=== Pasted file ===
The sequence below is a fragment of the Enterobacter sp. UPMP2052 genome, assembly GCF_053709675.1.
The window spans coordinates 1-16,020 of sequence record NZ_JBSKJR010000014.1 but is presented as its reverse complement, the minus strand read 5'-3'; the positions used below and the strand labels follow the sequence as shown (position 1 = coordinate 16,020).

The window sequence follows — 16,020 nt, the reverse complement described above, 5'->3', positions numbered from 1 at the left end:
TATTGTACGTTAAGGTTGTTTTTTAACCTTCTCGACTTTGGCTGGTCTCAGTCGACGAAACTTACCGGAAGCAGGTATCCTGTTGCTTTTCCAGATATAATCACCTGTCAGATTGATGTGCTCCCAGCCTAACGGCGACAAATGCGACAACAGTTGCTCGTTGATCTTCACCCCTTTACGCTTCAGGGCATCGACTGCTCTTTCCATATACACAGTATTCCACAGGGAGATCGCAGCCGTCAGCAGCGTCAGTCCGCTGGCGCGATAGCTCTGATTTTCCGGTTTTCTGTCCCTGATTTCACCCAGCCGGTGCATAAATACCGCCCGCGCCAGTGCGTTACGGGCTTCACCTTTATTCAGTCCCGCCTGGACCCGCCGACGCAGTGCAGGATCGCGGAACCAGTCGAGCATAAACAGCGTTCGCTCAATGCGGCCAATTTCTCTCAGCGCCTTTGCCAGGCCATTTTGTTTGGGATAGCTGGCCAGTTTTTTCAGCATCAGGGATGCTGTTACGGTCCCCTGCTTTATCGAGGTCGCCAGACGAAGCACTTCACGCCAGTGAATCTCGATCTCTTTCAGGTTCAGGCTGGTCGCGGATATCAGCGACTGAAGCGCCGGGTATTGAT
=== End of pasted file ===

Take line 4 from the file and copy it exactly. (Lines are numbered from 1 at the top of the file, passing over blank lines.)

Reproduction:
TATTGTACGTTAAGGTTGTTTTTTAACCTTCTCGACTTTGGCTGGTCTCAGTCGACGAAACTTACCGGAAGCAGGTATCCTGTTGCTTTTCCAGATATAATCACCTGTCAGATTGATGTGCTCCCAGCCTAACGGCGACAAATGCGACAACAGTTGCTCGTTGATCTTCACCCCTTTACGCTTCAGGGCATCGACTGCTCTTTCCATATACACAGTATTCCACAGGGAGATCGCAGCCGTCAGCAGCGTCAGTCCGCTGGCGCGATAGCTCTGATTTTCCGGTTTTCTGTCCCTGATTTCACCCAGCCGGTGCATAAATACCGCCCGCGCCAGTGCGTTACGGGCTTCACCTTTATTCAGTCCCGCCTGGACCCGCCGACGCAGTGCAGGATCGCGGAACCAGTCGAGCATAAACAGCGTTCGCTCAATGCGGCCAATTTCTCTCAGCGCCTTTGCCAGGCCATTTTGTTTGGGATAGCTGGCCAGTTTTTTCAGCATCAGGGATGCTGTTACGGTCCCCTGCTTTATCGAGGTCGCCAGACGAAGCACTTCACGCCAGTGAATCTCGATCTCTTTCAGGTTCAGGCTGGTCGCGGATATCAGCGACTGAAGCGCCGGGTATTGAT